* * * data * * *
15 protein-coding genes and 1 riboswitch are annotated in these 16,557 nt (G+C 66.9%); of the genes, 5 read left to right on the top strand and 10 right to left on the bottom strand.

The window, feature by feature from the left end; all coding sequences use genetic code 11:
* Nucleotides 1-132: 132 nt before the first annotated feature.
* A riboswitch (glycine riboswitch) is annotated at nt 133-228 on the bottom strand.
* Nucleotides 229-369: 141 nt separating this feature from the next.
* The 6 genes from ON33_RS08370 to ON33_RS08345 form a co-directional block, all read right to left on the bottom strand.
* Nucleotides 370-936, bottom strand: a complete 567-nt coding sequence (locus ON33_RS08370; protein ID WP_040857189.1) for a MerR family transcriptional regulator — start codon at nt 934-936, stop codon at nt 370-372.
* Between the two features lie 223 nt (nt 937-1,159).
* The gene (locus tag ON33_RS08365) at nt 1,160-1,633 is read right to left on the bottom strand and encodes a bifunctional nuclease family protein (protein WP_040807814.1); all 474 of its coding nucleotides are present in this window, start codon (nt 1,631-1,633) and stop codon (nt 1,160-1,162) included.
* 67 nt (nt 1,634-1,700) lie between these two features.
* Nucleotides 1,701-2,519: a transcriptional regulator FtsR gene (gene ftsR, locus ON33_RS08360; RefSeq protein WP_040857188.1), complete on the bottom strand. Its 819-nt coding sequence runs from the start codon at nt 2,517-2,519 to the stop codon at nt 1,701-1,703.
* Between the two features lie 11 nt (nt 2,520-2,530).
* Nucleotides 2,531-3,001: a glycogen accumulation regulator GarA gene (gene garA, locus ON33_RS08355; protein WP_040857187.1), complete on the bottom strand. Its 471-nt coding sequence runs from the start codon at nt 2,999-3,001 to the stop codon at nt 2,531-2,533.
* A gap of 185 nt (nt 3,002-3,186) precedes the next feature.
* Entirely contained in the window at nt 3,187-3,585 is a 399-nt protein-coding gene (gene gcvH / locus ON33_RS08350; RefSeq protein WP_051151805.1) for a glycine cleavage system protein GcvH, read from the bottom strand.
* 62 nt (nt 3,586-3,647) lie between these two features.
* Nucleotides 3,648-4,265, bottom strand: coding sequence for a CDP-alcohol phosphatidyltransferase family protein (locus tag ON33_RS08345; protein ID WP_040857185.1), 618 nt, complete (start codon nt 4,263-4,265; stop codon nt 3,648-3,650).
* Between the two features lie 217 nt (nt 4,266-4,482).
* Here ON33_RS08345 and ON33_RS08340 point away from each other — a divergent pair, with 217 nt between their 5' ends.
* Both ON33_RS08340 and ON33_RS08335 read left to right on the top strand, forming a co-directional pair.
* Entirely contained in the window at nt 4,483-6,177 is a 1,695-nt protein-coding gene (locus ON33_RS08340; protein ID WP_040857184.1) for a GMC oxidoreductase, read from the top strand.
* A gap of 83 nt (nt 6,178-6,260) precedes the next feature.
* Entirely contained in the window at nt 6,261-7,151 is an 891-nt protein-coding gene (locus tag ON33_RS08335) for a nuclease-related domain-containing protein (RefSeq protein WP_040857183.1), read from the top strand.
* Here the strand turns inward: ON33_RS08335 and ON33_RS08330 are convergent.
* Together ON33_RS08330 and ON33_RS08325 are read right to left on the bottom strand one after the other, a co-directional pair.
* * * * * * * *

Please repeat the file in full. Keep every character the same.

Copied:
15 protein-coding genes and 1 riboswitch are annotated in these 16,557 nt (G+C 66.9%); of the genes, 5 read left to right on the top strand and 10 right to left on the bottom strand.

The window, feature by feature from the left end; all coding sequences use genetic code 11:
* Nucleotides 1-132: 132 nt before the first annotated feature.
* A riboswitch (glycine riboswitch) is annotated at nt 133-228 on the bottom strand.
* Nucleotides 229-369: 141 nt separating this feature from the next.
* The 6 genes from ON33_RS08370 to ON33_RS08345 form a co-directional block, all read right to left on the bottom strand.
* Nucleotides 370-936, bottom strand: a complete 567-nt coding sequence (locus ON33_RS08370; protein ID WP_040857189.1) for a MerR family transcriptional regulator — start codon at nt 934-936, stop codon at nt 370-372.
* Between the two features lie 223 nt (nt 937-1,159).
* The gene (locus tag ON33_RS08365) at nt 1,160-1,633 is read right to left on the bottom strand and encodes a bifunctional nuclease family protein (protein WP_040807814.1); all 474 of its coding nucleotides are present in this window, start codon (nt 1,631-1,633) and stop codon (nt 1,160-1,162) included.
* 67 nt (nt 1,634-1,700) lie between these two features.
* Nucleotides 1,701-2,519: a transcriptional regulator FtsR gene (gene ftsR, locus ON33_RS08360; RefSeq protein WP_040857188.1), complete on the bottom strand. Its 819-nt coding sequence runs from the start codon at nt 2,517-2,519 to the stop codon at nt 1,701-1,703.
* Between the two features lie 11 nt (nt 2,520-2,530).
* Nucleotides 2,531-3,001: a glycogen accumulation regulator GarA gene (gene garA, locus ON33_RS08355; protein WP_040857187.1), complete on the bottom strand. Its 471-nt coding sequence runs from the start codon at nt 2,999-3,001 to the stop codon at nt 2,531-2,533.
* A gap of 185 nt (nt 3,002-3,186) precedes the next feature.
* Entirely contained in the window at nt 3,187-3,585 is a 399-nt protein-coding gene (gene gcvH / locus ON33_RS08350; RefSeq protein WP_051151805.1) for a glycine cleavage system protein GcvH, read from the bottom strand.
* 62 nt (nt 3,586-3,647) lie between these two features.
* Nucleotides 3,648-4,265, bottom strand: coding sequence for a CDP-alcohol phosphatidyltransferase family protein (locus tag ON33_RS08345; protein ID WP_040857185.1), 618 nt, complete (start codon nt 4,263-4,265; stop codon nt 3,648-3,650).
* Between the two features lie 217 nt (nt 4,266-4,482).
* Here ON33_RS08345 and ON33_RS08340 point away from each other — a divergent pair, with 217 nt between their 5' ends.
* Both ON33_RS08340 and ON33_RS08335 read left to right on the top strand, forming a co-directional pair.
* Entirely contained in the window at nt 4,483-6,177 is a 1,695-nt protein-coding gene (locus ON33_RS08340; protein ID WP_040857184.1) for a GMC oxidoreductase, read from the top strand.
* A gap of 83 nt (nt 6,178-6,260) precedes the next feature.
* Entirely contained in the window at nt 6,261-7,151 is an 891-nt protein-coding gene (locus tag ON33_RS08335) for a nuclease-related domain-containing protein (RefSeq protein WP_040857183.1), read from the top strand.
* Here the strand turns inward: ON33_RS08335 and ON33_RS08330 are convergent.
* Together ON33_RS08330 and ON33_RS08325 are read right to left on the bottom strand one after the other, a co-directional pair.